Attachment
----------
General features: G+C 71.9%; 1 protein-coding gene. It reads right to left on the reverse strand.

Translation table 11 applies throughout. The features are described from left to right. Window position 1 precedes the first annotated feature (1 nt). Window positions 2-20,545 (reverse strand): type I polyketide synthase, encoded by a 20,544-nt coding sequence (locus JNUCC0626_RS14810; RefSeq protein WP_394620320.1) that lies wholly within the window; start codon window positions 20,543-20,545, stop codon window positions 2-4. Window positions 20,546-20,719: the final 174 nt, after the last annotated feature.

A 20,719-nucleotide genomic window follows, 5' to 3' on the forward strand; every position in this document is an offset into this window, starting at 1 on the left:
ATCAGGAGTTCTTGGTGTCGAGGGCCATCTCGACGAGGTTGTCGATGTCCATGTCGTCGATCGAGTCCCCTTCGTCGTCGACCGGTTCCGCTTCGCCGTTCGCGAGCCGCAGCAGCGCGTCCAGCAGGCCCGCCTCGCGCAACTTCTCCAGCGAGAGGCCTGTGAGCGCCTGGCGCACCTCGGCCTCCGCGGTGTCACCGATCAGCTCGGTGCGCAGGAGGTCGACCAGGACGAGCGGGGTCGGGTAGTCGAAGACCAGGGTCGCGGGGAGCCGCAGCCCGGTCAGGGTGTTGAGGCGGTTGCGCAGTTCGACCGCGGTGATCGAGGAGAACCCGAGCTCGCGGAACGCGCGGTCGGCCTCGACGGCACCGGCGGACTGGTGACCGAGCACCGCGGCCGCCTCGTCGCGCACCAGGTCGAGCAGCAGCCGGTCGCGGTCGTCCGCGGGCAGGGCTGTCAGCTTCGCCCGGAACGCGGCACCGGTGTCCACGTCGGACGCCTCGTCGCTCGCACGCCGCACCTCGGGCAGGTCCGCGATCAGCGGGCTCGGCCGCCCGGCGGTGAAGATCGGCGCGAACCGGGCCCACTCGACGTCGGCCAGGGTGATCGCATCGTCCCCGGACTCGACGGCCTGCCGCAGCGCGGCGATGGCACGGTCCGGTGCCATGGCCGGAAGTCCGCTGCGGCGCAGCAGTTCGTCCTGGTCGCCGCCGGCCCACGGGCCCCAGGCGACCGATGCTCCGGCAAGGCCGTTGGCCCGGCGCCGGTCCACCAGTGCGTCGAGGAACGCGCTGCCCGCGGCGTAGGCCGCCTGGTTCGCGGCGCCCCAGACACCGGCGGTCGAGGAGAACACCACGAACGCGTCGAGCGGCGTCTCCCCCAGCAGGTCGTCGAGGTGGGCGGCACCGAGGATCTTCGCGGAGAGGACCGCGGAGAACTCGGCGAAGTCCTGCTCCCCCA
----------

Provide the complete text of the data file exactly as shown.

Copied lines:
General features: G+C 71.9%; 1 protein-coding gene. It reads right to left on the reverse strand.

Translation table 11 applies throughout. The features are described from left to right. Window position 1 precedes the first annotated feature (1 nt). Window positions 2-20,545 (reverse strand): type I polyketide synthase, encoded by a 20,544-nt coding sequence (locus JNUCC0626_RS14810; RefSeq protein WP_394620320.1) that lies wholly within the window; start codon window positions 20,543-20,545, stop codon window positions 2-4. Window positions 20,546-20,719: the final 174 nt, after the last annotated feature.

A 20,719-nucleotide genomic window follows, 5' to 3' on the forward strand; every position in this document is an offset into this window, starting at 1 on the left:
ATCAGGAGTTCTTGGTGTCGAGGGCCATCTCGACGAGGTTGTCGATGTCCATGTCGTCGATCGAGTCCCCTTCGTCGTCGACCGGTTCCGCTTCGCCGTTCGCGAGCCGCAGCAGCGCGTCCAGCAGGCCCGCCTCGCGCAACTTCTCCAGCGAGAGGCCTGTGAGCGCCTGGCGCACCTCGGCCTCCGCGGTGTCACCGATCAGCTCGGTGCGCAGGAGGTCGACCAGGACGAGCGGGGTCGGGTAGTCGAAGACCAGGGTCGCGGGGAGCCGCAGCCCGGTCAGGGTGTTGAGGCGGTTGCGCAGTTCGACCGCGGTGATCGAGGAGAACCCGAGCTCGCGGAACGCGCGGTCGGCCTCGACGGCACCGGCGGACTGGTGACCGAGCACCGCGGCCGCCTCGTCGCGCACCAGGTCGAGCAGCAGCCGGTCGCGGTCGTCCGCGGGCAGGGCTGTCAGCTTCGCCCGGAACGCGGCACCGGTGTCCACGTCGGACGCCTCGTCGCTCGCACGCCGCACCTCGGGCAGGTCCGCGATCAGCGGGCTCGGCCGCCCGGCGGTGAAGATCGGCGCGAACCGGGCCCACTCGACGTCGGCCAGGGTGATCGCATCGTCCCCGGACTCGACGGCCTGCCGCAGCGCGGCGATGGCACGGTCCGGTGCCATGGCCGGAAGTCCGCTGCGGCGCAGCAGTTCGTCCTGGTCGCCGCCGGCCCACGGGCCCCAGGCGACCGATGCTCCGGCAAGGCCGTTGGCCCGGCGCCGGTCCACCAGTGCGTCGAGGAACGCGCTGCCCGCGGCGTAGGCCGCCTGGTTCGCGGCGCCCCAGACACCGGCGGTCGAGGAGAACACCACGAACGCGTCGAGCGGCGTCTCCCCCAGCAGGTCGTCGAGGTGGGCGGCACCGAGGATCTTCGCGGAGAGGACCGCGGAGAACTCGGCGAAGTCCTGCTCCCCCA